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Humphreys Peak is the tallest of the San Francisco Peaks* north of Flagstaff and is the tallest mountain in Arizona, measuring in at 12,637 feet above sea level. The next tallest mountain in the state that is not a part of the San Francisco Peaks is Mount Baldy at 11,421 feet above sea level. While there are two major routes to the summit of Humphreys, my favorite is via the Inner Basin Trail from Lockett Meadow. The more traveled route to the top is from the Snow Bowl side, for which logistics are also included below. With either trail, my preference is to do it as early in the summer as possible following snow melt.

*Random bit of trivia: The San Francisco Peaks were named such in 1629 by Franciscan Friars in the area who wanted to honor Patron Saint Francis of Assisi.

Logistics – Inner Basin Approach from East Slope (14 miles):

This is my favorite route largely due to the amazing aspen groves on the first part of the trail near Lockett Meadow, as well as the fact that it is less traveled after reaching the Inner Basin and thus provides a more wilderness-like experience. When doing this ascent, keep in mind that the east side of the San Francisco Peaks will lose all of the snow later in the season; I’ve seen snow on this side as late as the first part of July (not typical, but it happens).

If you are just coming up for the day, you will park at the day use area of Lockett Meadow, which as of the time of this bring published, is still free. The day use area is well marked once in the vicinity and the trailhead is well marked. Beware that the harrowing dirt road up to Lockett Meadow can be a bit tricky; I have seen cars make it up successfully, but I would recommend taking a utility vehicle with higher than average clearance if at all possible.

Logistics – Snow Bowl Approach from West Slope (9 miles):

The approach from Snow Bowl is more easily accessible from Flagstaff and has paved roads the entire way (up until the gravel parking lot). This trail is much busier and in my opinion, the route is less scenic and a bit more scraggly on the vegetation along the way. This route proves a steeper ascent, so if you are looking for a quicker training option, this will likely be the route to pursue. Alternately, if you are training for a longer trek at high altitudes elsewhere in the world, there is a 23+ mile route to the top of Humphreys via the Weatherford Trail.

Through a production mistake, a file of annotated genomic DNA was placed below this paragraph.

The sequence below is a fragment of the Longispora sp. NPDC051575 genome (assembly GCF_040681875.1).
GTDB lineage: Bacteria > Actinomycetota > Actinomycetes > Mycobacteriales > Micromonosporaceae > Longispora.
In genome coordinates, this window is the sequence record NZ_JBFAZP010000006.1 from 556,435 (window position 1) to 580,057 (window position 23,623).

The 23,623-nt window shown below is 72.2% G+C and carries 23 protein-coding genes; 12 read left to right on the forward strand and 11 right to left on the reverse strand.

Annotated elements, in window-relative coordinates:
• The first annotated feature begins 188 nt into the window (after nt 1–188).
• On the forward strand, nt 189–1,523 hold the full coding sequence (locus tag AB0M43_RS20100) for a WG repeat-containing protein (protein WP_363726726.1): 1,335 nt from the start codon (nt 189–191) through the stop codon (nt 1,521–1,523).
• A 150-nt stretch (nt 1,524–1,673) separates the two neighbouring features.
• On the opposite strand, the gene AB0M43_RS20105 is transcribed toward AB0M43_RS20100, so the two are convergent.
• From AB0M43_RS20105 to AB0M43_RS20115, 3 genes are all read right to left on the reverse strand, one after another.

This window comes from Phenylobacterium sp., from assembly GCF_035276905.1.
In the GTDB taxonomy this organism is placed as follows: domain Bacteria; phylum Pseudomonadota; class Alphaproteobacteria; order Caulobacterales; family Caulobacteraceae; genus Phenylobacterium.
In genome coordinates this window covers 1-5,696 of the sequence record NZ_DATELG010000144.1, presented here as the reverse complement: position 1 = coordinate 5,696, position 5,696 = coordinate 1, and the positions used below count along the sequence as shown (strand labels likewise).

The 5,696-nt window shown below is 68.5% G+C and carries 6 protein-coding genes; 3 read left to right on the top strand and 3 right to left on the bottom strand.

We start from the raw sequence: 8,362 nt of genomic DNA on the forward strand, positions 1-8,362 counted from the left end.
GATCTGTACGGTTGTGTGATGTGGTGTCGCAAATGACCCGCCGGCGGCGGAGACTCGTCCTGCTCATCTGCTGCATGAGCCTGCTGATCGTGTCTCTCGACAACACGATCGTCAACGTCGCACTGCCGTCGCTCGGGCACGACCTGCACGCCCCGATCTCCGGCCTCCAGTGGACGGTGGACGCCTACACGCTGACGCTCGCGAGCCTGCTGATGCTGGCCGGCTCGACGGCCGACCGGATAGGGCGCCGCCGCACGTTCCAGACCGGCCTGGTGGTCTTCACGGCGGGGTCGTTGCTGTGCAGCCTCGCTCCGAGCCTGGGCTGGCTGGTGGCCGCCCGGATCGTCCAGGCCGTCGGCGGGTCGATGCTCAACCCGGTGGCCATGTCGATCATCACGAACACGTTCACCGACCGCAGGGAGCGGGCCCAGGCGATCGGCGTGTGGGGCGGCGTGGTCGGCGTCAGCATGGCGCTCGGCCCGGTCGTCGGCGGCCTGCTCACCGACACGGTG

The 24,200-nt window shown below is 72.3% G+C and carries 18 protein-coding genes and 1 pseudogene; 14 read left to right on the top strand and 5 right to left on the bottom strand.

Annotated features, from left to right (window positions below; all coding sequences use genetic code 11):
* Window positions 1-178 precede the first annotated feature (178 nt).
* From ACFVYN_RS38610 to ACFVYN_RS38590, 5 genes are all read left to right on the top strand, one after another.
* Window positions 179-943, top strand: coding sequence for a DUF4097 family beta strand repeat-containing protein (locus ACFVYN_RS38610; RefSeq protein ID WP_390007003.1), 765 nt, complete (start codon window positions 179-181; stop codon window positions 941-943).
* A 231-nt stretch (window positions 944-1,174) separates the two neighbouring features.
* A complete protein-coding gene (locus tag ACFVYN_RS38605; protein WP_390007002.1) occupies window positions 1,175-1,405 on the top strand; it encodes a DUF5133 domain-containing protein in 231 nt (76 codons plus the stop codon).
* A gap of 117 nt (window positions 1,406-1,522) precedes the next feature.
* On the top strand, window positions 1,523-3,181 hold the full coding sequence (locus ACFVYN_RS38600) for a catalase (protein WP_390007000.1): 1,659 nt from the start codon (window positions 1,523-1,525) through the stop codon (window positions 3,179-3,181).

Gear & Gadgets:

Most fit people will be able to tackle either of the above routes in a day trip format, so the gear required will be limited. Check out the Day Trip Gear Guide for more information. Just be sure to bring along plenty of food and water and remember to breath more intentionally as you get closer to the top to keep plenty of oxygen flowing! If interested in training for the higher elevations ahead of time and don’t have quick access to higher elevations, consider trying an Elevation Training Mask.

If you will be camping ahead of your ascent, bring the appropriate camping gear along. Especially in mid-to-late summer, bring wet gear along; you don’t want to come back to a wet tent and gear! I typically will plan on spending the night ahead of the hike at Lockett Meadow or at another designated campground in the vicinity of the San Francisco Peaks; I have always found it to help with acclimation with the higher elevation.

Special Note Related to Lightning:

Summiting later in the summer can increase your chances of exposure to monsoons and the potentially deadly (rare, but it has happened) lightning that comes along with it. If you can hear thunder, lightning is close enough to strike. If you or your traveling companions’ hair starts standing up on end like the photo below, you are at risk of a lighting strike and it is way past due for you to be off the mountain; get off the exposed top of the mountain as quickly and safely as possible.

Humphreys Peak Arizona Lightning Hair

Further Reading:

Leave No Trace Principles

Outdoor and Wilderness First Aid

Hike Arizona Webpage – Humphreys via Inner Basin

Hike Arizona Webpage – Snow Bowl Approach

About The Author

Jeremy Meek is a native Arizonan with a passion for adventure and discovery of unique experiences. Whether exploring Arizona or setting out on an adventure abroad, Jeremy is constantly scouting truly great adventures and experiences.

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